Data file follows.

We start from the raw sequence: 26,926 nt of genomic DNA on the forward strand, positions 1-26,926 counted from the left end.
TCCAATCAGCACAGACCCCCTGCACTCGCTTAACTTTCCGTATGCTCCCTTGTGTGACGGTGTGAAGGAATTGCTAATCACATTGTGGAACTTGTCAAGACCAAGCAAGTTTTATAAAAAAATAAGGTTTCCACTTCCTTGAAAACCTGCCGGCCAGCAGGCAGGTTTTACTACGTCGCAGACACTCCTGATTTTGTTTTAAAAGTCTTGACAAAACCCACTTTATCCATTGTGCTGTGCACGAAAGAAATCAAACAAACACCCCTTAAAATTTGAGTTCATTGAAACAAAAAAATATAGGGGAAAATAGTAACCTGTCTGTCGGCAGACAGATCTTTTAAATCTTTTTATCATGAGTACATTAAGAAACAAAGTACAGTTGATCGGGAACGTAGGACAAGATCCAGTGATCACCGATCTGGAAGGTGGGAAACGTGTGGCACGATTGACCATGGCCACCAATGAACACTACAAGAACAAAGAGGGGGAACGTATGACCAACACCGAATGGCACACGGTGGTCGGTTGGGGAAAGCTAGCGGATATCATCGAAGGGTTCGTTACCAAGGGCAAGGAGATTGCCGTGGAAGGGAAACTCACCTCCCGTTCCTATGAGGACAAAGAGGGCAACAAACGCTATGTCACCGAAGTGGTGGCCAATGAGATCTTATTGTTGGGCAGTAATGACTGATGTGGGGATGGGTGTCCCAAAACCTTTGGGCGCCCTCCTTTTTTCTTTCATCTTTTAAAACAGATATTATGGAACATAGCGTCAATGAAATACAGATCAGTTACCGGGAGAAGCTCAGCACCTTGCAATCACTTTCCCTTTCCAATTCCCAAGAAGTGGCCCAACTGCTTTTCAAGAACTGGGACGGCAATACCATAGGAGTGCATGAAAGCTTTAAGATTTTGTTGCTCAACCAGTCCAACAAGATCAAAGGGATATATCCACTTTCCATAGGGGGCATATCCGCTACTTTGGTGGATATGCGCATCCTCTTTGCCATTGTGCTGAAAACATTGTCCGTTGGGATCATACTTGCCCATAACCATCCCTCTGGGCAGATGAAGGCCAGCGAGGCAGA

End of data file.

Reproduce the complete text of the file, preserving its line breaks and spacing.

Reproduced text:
We start from the raw sequence: 26,926 nt of genomic DNA on the forward strand, positions 1-26,926 counted from the left end.
TCCAATCAGCACAGACCCCCTGCACTCGCTTAACTTTCCGTATGCTCCCTTGTGTGACGGTGTGAAGGAATTGCTAATCACATTGTGGAACTTGTCAAGACCAAGCAAGTTTTATAAAAAAATAAGGTTTCCACTTCCTTGAAAACCTGCCGGCCAGCAGGCAGGTTTTACTACGTCGCAGACACTCCTGATTTTGTTTTAAAAGTCTTGACAAAACCCACTTTATCCATTGTGCTGTGCACGAAAGAAATCAAACAAACACCCCTTAAAATTTGAGTTCATTGAAACAAAAAAATATAGGGGAAAATAGTAACCTGTCTGTCGGCAGACAGATCTTTTAAATCTTTTTATCATGAGTACATTAAGAAACAAAGTACAGTTGATCGGGAACGTAGGACAAGATCCAGTGATCACCGATCTGGAAGGTGGGAAACGTGTGGCACGATTGACCATGGCCACCAATGAACACTACAAGAACAAAGAGGGGGAACGTATGACCAACACCGAATGGCACACGGTGGTCGGTTGGGGAAAGCTAGCGGATATCATCGAAGGGTTCGTTACCAAGGGCAAGGAGATTGCCGTGGAAGGGAAACTCACCTCCCGTTCCTATGAGGACAAAGAGGGCAACAAACGCTATGTCACCGAAGTGGTGGCCAATGAGATCTTATTGTTGGGCAGTAATGACTGATGTGGGGATGGGTGTCCCAAAACCTTTGGGCGCCCTCCTTTTTTCTTTCATCTTTTAAAACAGATATTATGGAACATAGCGTCAATGAAATACAGATCAGTTACCGGGAGAAGCTCAGCACCTTGCAATCACTTTCCCTTTCCAATTCCCAAGAAGTGGCCCAACTGCTTTTCAAGAACTGGGACGGCAATACCATAGGAGTGCATGAAAGCTTTAAGATTTTGTTGCTCAACCAGTCCAACAAGATCAAAGGGATATATCCACTTTCCATAGGGGGCATATCCGCTACTTTGGTGGATATGCGCATCCTCTTTGCCATTGTGCTGAAAACATTGTCCGTTGGGATCATACTTGCCCATAACCATCCCTCTGGGCAGATGAAGGCCAGCGAGGCAGA